While Imeshret was noted to have lived unusually long for an Asha, eventually he, too, would join the ranks of the embalmed dead within the Sefakhem Vault. He did not die without passing on his teachings to the next leader, though, and so the practice began of each head of the Sefakhem inheriting the secrets from the prior before they died, secrets like the exact ratio of plant oils and essences to mix the embalming fluid, and the meanings of the ritual incantations chanted while sending a body into their Kharmic afterlife. History of the Sefakhem almost vanishes from this point, though, as most of it was wiped away in the Allorn Empire’s invasion. Luckily enough and almost as if by divine providence, the Vaults of the Dead went entirely untouched; whether this was by virtue of the Allorn invaders being entirely unable to open the door or simply their inability to find the place’s entrance at all is uncertain. Whatever the reason might have been, the dead, their secrets, and their sacred protectors persisted on into the new Asha age.
It is at the beginning of recorded modern Asha history that the record of the Sefakhem returns, as they reclaimed their ancestral homeland after three years of journeying eastward. The Vaults of the Dead were opened once more as their machinery was reactivated, revealed beneath the sands that had swallowed them. When the doors opened the Asha were greeted by great Undead Dewamenet; what Sefakhem had remained behind to defend their people’s dead were sealed away, dying over the centuries and returning to life within the Vaults due to the Ordial enchantments inlaid there. While the guardians’ broken memories proved useless in discerning anything substantial about the ancient history they had witnessed, the records of their dead and the practices associated with them remained, and so the process began anew.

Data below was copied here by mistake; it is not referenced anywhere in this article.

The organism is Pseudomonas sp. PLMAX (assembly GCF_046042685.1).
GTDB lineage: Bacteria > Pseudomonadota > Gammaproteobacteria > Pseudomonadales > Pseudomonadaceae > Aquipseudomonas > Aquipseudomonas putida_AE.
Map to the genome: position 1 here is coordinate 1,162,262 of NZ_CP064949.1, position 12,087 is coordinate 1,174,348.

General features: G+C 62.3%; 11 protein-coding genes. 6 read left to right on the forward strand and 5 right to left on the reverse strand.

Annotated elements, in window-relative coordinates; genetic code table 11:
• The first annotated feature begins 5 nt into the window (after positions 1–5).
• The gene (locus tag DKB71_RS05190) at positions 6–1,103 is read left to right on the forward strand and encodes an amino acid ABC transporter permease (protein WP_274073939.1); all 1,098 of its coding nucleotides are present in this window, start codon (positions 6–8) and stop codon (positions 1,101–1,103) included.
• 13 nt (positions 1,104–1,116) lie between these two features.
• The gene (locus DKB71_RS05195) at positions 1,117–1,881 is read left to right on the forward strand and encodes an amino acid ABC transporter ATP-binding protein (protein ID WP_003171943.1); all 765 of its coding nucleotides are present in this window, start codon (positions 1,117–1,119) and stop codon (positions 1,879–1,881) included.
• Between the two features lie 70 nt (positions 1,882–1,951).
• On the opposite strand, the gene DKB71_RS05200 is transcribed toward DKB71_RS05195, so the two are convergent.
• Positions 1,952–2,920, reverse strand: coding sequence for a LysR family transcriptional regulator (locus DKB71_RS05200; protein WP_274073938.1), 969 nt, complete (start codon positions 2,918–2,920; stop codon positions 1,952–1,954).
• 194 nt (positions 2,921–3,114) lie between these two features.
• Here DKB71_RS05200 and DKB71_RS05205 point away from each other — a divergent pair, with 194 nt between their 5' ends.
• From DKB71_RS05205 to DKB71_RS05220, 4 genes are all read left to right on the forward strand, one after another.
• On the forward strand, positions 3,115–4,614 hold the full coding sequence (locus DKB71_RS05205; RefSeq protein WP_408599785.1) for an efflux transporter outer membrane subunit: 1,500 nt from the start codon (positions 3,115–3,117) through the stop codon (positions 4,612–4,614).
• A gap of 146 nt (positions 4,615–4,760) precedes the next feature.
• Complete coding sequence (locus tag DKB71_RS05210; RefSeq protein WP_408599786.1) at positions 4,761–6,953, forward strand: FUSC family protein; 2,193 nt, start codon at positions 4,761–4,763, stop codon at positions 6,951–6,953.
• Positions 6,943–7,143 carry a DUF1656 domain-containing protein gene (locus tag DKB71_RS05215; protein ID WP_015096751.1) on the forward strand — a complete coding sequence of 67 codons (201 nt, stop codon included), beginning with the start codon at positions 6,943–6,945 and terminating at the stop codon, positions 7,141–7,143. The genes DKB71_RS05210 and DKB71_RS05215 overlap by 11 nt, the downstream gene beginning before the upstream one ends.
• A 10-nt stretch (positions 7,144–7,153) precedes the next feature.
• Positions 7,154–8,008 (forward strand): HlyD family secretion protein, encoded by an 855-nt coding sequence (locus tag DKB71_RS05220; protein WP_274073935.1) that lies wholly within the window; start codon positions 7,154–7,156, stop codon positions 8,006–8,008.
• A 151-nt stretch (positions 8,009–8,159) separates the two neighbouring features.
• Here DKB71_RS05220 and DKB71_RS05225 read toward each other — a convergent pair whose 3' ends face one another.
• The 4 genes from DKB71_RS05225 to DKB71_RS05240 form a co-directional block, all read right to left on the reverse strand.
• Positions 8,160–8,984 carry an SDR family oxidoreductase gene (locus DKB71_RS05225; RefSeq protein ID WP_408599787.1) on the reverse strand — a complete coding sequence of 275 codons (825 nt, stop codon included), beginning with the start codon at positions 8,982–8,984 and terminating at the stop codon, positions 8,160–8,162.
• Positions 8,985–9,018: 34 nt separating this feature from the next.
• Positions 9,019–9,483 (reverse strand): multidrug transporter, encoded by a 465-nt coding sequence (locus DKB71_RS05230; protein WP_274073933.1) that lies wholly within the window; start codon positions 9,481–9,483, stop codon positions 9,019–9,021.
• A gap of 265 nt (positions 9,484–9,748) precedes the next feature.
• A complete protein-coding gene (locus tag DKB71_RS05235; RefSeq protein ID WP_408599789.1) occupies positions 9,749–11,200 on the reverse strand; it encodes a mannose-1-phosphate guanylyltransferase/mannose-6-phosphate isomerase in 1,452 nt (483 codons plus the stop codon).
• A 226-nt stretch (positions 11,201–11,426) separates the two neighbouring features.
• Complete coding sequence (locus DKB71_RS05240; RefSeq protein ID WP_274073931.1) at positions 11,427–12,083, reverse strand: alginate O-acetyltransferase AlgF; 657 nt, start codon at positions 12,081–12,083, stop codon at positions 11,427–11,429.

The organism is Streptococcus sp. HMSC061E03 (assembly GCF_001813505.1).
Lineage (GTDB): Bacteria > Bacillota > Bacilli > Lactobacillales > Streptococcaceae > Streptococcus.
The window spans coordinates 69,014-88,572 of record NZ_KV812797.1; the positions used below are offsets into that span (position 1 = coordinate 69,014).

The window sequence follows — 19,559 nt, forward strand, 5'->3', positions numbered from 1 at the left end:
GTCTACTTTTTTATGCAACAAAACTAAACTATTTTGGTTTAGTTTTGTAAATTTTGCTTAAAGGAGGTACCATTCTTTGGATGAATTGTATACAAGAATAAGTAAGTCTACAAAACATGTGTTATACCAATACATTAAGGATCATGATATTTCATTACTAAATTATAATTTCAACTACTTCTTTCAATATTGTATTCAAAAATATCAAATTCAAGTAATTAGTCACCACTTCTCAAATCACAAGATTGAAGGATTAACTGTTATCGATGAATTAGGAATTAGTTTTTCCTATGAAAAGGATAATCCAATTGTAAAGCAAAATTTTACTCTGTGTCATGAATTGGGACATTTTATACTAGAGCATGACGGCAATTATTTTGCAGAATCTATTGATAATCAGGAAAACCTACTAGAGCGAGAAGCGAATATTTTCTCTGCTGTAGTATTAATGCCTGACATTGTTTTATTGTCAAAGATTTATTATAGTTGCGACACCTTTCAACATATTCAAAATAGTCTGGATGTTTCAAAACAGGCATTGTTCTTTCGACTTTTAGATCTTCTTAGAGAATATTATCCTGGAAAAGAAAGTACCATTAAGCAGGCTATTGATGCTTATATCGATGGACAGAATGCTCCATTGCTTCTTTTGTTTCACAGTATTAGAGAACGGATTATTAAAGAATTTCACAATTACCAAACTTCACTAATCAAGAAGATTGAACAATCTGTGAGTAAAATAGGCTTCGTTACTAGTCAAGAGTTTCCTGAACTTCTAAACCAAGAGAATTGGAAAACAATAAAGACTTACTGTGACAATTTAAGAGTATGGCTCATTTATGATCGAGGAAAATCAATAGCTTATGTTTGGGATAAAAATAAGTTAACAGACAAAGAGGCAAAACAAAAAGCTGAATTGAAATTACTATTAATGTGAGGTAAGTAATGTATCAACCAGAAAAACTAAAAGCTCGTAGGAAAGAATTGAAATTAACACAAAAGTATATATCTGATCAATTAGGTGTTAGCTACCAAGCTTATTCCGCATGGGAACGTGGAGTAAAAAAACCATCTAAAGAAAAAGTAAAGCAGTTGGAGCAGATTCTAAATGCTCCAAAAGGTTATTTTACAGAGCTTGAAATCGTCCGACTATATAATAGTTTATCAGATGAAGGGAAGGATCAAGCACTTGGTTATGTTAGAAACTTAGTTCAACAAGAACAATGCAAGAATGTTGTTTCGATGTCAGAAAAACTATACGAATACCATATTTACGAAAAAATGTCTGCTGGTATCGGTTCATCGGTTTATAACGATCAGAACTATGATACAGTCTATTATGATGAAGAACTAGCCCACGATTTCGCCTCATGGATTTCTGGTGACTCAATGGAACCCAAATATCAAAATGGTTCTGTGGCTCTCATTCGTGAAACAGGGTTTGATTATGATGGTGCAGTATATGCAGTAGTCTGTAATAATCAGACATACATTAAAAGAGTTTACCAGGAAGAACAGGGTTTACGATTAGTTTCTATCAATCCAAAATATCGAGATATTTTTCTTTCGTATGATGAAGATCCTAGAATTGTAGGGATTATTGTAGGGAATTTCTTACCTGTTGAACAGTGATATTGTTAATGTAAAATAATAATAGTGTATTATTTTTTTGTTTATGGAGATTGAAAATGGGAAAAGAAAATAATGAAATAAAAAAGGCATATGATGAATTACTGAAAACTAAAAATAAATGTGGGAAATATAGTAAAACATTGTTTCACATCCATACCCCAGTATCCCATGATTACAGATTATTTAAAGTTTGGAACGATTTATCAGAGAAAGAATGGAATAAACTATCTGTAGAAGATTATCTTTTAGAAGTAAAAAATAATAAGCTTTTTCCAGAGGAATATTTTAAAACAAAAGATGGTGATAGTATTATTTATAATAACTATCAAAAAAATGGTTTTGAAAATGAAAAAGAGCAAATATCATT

Over time, the Vaults would be expanded into a grand necropolis atop it, giving more room for sarcophagi, and the ranks of the Sefakhem grew to accommodate. The Queendom of Azzol would be constructed around this necropolis and their operations only grew from there, with many of their dead peoples being brought from across the Islands near and far to be interred by the ancient rites and laid to rest among their oldest of ancestors. Nowadays, the Sefakhem are led by a wisened seer named Akkhet the Undying and work closely with Queen Azsamakh III, allowing them to embalm and seal away Asha who die abroad in countries like Regalia when the corpses can be returned to them.
The leader of the Sefakhem hand-picks all their recruits from among the Asha States and Asha Fleets’ mystics, warriors and other proven devotees. It is not universally considered a great honor among them to serve, though; there is plenty of superstition and apprehension surrounding the ancient gravekeepers and the lifelong vow one must take when joining their ranks, though for the most faithful of Asha, the opportunity to oversee the beginning of the journey to Baskarr’s paradise is an undeniable honor.
Once one is sworn in, they are ritually blinded so as to not look upon the dead in their rest and disturb them, nor see the secrets laid within the Vaults. They are taught the embalming practices and techniques, and then begin their life-long servitude; a servitude that persists beyond even death, as all Sefakhem are fated to eventually be sealed away with their buried people.
Embalming and Burial